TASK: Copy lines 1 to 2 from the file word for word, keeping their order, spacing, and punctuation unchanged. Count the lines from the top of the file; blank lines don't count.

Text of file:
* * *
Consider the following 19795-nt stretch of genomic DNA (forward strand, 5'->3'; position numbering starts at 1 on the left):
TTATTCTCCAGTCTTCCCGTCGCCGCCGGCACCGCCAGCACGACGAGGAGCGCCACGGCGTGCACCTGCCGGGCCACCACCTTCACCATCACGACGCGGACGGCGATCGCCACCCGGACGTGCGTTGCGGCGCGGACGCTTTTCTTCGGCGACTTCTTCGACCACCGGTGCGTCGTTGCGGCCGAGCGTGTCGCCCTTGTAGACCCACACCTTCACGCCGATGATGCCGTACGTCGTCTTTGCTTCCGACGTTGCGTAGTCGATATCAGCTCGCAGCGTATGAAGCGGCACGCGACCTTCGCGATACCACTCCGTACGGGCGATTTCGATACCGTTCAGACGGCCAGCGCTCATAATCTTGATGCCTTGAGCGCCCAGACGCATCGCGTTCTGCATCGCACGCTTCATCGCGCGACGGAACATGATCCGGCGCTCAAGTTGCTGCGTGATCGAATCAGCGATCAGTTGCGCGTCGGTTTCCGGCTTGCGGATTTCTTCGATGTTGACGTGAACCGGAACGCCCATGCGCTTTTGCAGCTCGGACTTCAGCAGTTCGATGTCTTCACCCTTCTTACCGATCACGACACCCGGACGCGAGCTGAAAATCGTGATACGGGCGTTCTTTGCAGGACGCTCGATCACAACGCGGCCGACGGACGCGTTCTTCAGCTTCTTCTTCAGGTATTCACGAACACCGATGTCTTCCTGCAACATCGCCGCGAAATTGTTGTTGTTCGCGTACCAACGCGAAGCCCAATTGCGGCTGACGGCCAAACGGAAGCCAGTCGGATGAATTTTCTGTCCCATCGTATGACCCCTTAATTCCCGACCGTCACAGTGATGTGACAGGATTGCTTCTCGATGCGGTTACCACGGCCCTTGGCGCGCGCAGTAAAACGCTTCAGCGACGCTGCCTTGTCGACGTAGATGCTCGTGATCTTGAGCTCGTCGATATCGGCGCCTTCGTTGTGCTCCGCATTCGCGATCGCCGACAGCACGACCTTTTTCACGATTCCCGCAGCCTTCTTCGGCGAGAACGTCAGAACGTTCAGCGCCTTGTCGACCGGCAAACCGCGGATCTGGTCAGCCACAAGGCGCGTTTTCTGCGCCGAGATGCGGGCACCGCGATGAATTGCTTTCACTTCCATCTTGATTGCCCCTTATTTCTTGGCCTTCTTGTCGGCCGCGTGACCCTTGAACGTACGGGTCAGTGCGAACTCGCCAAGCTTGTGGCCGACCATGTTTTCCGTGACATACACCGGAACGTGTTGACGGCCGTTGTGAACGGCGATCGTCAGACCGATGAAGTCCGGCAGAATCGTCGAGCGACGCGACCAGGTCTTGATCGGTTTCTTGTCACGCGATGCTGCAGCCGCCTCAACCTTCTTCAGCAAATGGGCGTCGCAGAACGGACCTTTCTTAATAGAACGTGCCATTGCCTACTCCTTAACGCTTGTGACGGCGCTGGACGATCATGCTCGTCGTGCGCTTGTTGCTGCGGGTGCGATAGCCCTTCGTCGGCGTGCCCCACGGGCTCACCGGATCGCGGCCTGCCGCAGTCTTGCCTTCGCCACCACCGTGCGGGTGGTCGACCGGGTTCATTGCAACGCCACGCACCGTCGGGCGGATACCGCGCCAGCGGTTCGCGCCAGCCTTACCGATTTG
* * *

Consider the following 19795-nt stretch of genomic DNA (forward strand, 5'->3'; position numbering starts at 1 on the left):
TTATTCTCCAGTCTTCCCGTCGCCGCCGGCACCGCCAGCACGACGAGGAGCGCCACGGCGTGCACCTGCCGGGCCACCACCTTCACCATCACGACGCGGACGGCGATCGCCACCCGGACGTGCGTTGCGGCGCGGACGCTTTTCTTCGGCGACTTCTTCGACCACCGGTGCGTCGTTGCGGCCGAGCGTGTCGCCCTTGTAGACCCACACCTTCACGCCGATGATGCCGTACGTCGTCTTTGCTTCCGACGTTGCGTAGTCGATATCAGCTCGCAGCGTATGAAGCGGCACGCGACCTTCGCGATACCACTCCGTACGGGCGATTTCGATACCGTTCAGACGGCCAGCGCTCATAATCTTGATGCCTTGAGCGCCCAGACGCATCGCGTTCTGCATCGCACGCTTCATCGCGCGACGGAACATGATCCGGCGCTCAAGTTGCTGCGTGATCGAATCAGCGATCAGTTGCGCGTCGGTTTCCGGCTTGCGGATTTCTTCGATGTTGACGTGAACCGGAACGCCCATGCGCTTTTGCAGCTCGGACTTCAGCAGTTCGATGTCTTCACCCTTCTTACCGATCACGACACCCGGACGCGAGCTGAAAATCGTGATACGGGCGTTCTTTGCAGGACGCTCGATCACAACGCGGCCGACGGACGCGTTCTTCAGCTTCTTCTTCAGGTATTCACGAACACCGATGTCTTCCTGCAACATCGCCGCGAAATTGTTGTTGTTCGCGTACCAACGCGAAGCCCAATTGCGGCTGACGGCCAAACGGAAGCCAGTCGGATGAATTTTCTGTCCCATCGTATGACCCCTTAATTCCCGACCGTCACAGTGATGTGACAGGATTGCTTCTCGATGCGGTTACCACGGCCCTTGGCGCGCGCAGTAAAACGCTTCAGCGACGCTGCCTTGTCGACGTAGATGCTCGTGATCTTGAGCTCGTCGATATCGGCGCCTTCGTTGTGCTCCGCATTCGCGATCGCCGACAGCACGACCTTTTTCACGATTCCCGCAGCCTTCTTCGGCGAGAACGTCAGAACGTTCAGCGCCTTGTCGACCGGCAAACCGCGGATCTGGTCAGCCACAAGGCGCGTTTTCTGCGCCGAGATGCGGGCACCGCGATGAATTGCTTTCACTTCCATCTTGATTGCCCCTTATTTCTTGGCCTTCTTGTCGGCCGCGTGACCCTTGAACGTACGGGTCAGTGCGAACTCGCCAAGCTTGTGGCCGACCATGTTTTCCGTGACATACACCGGAACGTGTTGACGGCCGTTGTGAACGGCGATCGTCAGACCGATGAAGTCCGGCAGAATCGTCGAGCGACGCGACCAGGTCTTGATCGGTTTCTTGTCACGCGATGCTGCAGCCGCCTCAACCTTCTTCAGCAAATGGGCGTCGCAGAACGGACCTTTCTTAATAGAACGTGCCATTGCCTACTCCTTAACGCTTGTGACGGCGCTGGACGATCATGCTCGTCGTGCGCTTGTTGCTGCGGGTGCGATAGCCCTTCGTCGGCGTGCCCCACGGGCTCACCGGATCGCGGCCTGCCGCAGTCTTGCCTTCGCCACCACCGTGCGGGTGGTCGACCGGGTTCATTGCAACGCCACGCACCGTCGGGCGGATACCGCGCCAGCGGTTCGCGCCAGCCTTACCGATTTG